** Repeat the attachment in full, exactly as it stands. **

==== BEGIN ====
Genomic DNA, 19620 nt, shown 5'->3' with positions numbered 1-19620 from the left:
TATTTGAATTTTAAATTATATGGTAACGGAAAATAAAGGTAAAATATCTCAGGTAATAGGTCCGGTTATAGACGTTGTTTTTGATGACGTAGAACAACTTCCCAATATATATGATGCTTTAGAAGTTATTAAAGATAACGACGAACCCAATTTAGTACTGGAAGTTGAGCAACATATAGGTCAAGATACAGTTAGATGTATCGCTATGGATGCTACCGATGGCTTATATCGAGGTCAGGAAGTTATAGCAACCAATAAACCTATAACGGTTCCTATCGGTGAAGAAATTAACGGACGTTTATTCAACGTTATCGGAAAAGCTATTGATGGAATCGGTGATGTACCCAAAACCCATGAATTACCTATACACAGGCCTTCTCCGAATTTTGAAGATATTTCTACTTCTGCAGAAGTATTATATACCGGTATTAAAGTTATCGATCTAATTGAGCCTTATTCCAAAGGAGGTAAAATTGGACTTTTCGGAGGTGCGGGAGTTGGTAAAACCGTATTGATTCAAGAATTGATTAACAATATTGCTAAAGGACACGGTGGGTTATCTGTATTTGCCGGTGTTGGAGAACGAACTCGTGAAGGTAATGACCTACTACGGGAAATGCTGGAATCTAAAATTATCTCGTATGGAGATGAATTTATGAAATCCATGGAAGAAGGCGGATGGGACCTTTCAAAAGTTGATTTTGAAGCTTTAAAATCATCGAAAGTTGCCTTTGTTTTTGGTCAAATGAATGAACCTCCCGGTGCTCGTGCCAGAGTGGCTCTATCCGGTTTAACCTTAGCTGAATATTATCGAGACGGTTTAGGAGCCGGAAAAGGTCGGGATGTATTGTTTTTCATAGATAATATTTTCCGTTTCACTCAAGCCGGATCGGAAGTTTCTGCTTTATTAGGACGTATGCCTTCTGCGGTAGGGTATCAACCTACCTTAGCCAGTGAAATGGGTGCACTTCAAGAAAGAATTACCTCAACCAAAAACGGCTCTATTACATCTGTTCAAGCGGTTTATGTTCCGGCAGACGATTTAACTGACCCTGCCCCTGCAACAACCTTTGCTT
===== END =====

Genomic DNA, 19620 nt, shown 5'->3' with positions numbered 1-19620 from the left:
TATTTGAATTTTAAATTATATGGTAACGGAAAATAAAGGTAAAATATCTCAGGTAATAGGTCCGGTTATAGACGTTGTTTTTGATGACGTAGAACAACTTCCCAATATATATGATGCTTTAGAAGTTATTAAAGATAACGACGAACCCAATTTAGTACTGGAAGTTGAGCAACATATAGGTCAAGATACAGTTAGATGTATCGCTATGGATGCTACCGATGGCTTATATCGAGGTCAGGAAGTTATAGCAACCAATAAACCTATAACGGTTCCTATCGGTGAAGAAATTAACGGACGTTTATTCAACGTTATCGGAAAAGCTATTGATGGAATCGGTGATGTACCCAAAACCCATGAATTACCTATACACAGGCCTTCTCCGAATTTTGAAGATATTTCTACTTCTGCAGAAGTATTATATACCGGTATTAAAGTTATCGATCTAATTGAGCCTTATTCCAAAGGAGGTAAAATTGGACTTTTCGGAGGTGCGGGAGTTGGTAAAACCGTATTGATTCAAGAATTGATTAACAATATTGCTAAAGGACACGGTGGGTTATCTGTATTTGCCGGTGTTGGAGAACGAACTCGTGAAGGTAATGACCTACTACGGGAAATGCTGGAATCTAAAATTATCTCGTATGGAGATGAATTTATGAAATCCATGGAAGAAGGCGGATGGGACCTTTCAAAAGTTGATTTTGAAGCTTTAAAATCATCGAAAGTTGCCTTTGTTTTTGGTCAAATGAATGAACCTCCCGGTGCTCGTGCCAGAGTGGCTCTATCCGGTTTAACCTTAGCTGAATATTATCGAGACGGTTTAGGAGCCGGAAAAGGTCGGGATGTATTGTTTTTCATAGATAATATTTTCCGTTTCACTCAAGCCGGATCGGAAGTTTCTGCTTTATTAGGACGTATGCCTTCTGCGGTAGGGTATCAACCTACCTTAGCCAGTGAAATGGGTGCACTTCAAGAAAGAATTACCTCAACCAAAAACGGCTCTATTACATCTGTTCAAGCGGTTTATGTTCCGGCAGACGATTTAACTGACCCTGCCCCTGCAACAACCTTTGCTT